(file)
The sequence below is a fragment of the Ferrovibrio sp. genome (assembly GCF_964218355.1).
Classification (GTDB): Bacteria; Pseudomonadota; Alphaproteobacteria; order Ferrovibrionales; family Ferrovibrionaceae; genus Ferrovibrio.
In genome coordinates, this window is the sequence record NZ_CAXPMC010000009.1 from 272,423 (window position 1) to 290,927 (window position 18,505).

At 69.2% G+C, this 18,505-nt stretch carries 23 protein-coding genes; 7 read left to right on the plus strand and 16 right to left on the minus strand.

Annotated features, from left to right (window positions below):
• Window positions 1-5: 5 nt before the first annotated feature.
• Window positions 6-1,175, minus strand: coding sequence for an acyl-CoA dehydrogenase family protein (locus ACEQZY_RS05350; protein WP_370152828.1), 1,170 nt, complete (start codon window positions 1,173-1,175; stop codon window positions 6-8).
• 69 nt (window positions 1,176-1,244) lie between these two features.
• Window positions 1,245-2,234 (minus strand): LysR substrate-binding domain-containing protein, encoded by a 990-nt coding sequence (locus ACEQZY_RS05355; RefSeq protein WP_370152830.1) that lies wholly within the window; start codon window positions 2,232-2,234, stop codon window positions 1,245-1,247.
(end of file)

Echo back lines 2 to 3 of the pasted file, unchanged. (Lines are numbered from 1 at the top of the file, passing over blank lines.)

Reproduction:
Classification (GTDB): Bacteria; Pseudomonadota; Alphaproteobacteria; order Ferrovibrionales; family Ferrovibrionaceae; genus Ferrovibrio.
In genome coordinates, this window is the sequence record NZ_CAXPMC010000009.1 from 272,423 (window position 1) to 290,927 (window position 18,505).